Music

Neko Case - "Man" (Singles Going Steady)

Wherein Neko Case tackles gender politics in her loudest rock song yet, aided by guitarist M. Ward.

Steve Horowitz: There’s something about an electric guitar rockin’ out. It makes Neko not only into a man but The Man. Of course, the rest of the video is youth obsessed, but the song shows that Neko knows better. Hell, she knows everything can be said with three chords, an attitude, and a some drums. This ain’t Alice Cooper’s “Identity Crisis” because she knows just who she is, a man’s man like the one in the moon! [7/10]

Eric Risch: More Twitter celebrity than recording artist these days, Neko Case gives the video treatment to 2013’s The Worse Things Get, the Harder I Fight, the Harder I Fight, the More I Love You’s testosterone rocker “Man”. Used to promote her retrospective vinyl box set, Truckdriver, Gladiator, Mule, Case reaffirms her 2014 “DONT PEGGY OLSEN [sic] ME, MOTHERF*CKERS” tweet, appearing as a Lichtenstein-draped guitar hero who, with a local School of Rock class in tow, stages an Occupy Main Street demonstration. Having released only two albums since her 2006 crown jewel, Fox Confessor Brings the Flood, the former Kutie model who objects to being labeled a “WOMAN IN MUSIC” empowers the next generation while continuing to run from her own clean-shaven past. [8/10]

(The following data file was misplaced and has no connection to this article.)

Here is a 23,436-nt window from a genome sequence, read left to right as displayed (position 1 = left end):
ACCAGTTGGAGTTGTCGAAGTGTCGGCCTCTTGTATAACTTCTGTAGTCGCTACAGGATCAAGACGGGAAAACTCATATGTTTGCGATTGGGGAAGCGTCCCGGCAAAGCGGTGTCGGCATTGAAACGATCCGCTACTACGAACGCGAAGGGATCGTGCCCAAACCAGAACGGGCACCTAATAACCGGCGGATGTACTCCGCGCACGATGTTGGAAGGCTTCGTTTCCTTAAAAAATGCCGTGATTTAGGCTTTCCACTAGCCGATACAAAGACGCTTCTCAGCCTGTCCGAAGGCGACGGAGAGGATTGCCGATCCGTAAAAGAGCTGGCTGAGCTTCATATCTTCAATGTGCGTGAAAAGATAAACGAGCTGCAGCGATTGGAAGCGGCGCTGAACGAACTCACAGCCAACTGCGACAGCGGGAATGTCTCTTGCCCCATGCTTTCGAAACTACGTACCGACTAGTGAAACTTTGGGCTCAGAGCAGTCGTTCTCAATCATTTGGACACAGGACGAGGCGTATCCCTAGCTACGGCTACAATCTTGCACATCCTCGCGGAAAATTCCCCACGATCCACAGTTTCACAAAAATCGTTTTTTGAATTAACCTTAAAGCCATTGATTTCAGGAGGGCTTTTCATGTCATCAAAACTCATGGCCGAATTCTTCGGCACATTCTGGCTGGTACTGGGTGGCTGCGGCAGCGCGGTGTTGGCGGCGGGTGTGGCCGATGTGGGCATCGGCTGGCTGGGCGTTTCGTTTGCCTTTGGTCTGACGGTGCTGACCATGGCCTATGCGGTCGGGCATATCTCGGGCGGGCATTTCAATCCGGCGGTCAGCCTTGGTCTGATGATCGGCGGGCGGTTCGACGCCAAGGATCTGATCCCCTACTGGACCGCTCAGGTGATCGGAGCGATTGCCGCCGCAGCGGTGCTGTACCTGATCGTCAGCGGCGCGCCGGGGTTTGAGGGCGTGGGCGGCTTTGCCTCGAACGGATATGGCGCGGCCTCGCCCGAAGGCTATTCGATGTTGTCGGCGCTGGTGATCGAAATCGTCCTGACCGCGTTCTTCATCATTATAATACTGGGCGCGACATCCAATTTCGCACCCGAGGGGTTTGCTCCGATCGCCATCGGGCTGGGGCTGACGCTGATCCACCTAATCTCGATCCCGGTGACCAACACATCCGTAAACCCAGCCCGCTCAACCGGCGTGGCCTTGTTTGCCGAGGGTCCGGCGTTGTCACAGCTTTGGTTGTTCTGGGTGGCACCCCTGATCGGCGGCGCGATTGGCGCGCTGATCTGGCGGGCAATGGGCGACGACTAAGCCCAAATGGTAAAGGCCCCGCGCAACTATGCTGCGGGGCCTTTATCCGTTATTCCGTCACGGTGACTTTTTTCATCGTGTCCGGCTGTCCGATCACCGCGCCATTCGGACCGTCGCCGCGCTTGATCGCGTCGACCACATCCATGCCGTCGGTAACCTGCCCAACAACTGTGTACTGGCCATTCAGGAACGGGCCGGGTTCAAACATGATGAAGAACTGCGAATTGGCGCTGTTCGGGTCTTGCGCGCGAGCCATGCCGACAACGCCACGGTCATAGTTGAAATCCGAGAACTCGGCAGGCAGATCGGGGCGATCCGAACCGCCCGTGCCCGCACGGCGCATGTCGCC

Marshall Gu: Wherein Neko Case tackles gender politics in her loudest rock song yet, aided by guitarist M. Ward tossing concussive grenades of guitar crunches, splattering drums and the song’s keyboard-aided conclusion that rivals that of Belle and Sebastian’s “Lazy Line Painter Jane", which, coincidentally, was that band’s loudest rock song, and was one of their most (sexually) politically-informed. [8/10]

Jedd Beaudoin: Neko Case has always been pretty hit and miss for me. That trend continues. [5/10]

SCORE: 7.00

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Nomadland: Surviving America in the Twenty-First Century

Publisher: W. W. Norton
Author: Jessica Bruder
Publication date: 2017-09
Amazon

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This book offers a poignant and jarring reminder not just of the resilience of the human spirit, but also of its ability to seek solace in the materiality of one's present.

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Now Truong continues the tale with Saigon Calling: London 1963-75 (originally published in French in 2015), which follows the experiences of his family after they seek refuge in Europe. It offers a poignant illustration of what life was like for a family of refugees from the war, and from the perspective of young children (granted, Truong's family were a privileged and upper class set of refugees, well-connected with South Vietnamese and European elites). While relatives and friends struggle to survive amid the bombs and street warfare of Vietnam, the displaced narrator and his siblings find their attention consumed by the latest fashion and music trends in London. The book offers a poignant and jarring reminder not just of the resilience of the human spirit, but also of its ability to seek solace in the materiality of one's present.

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Canadian soul singer Elise LeGrow shines on her impressive interpretation of Fontella Bass' classic track "Rescue Me".

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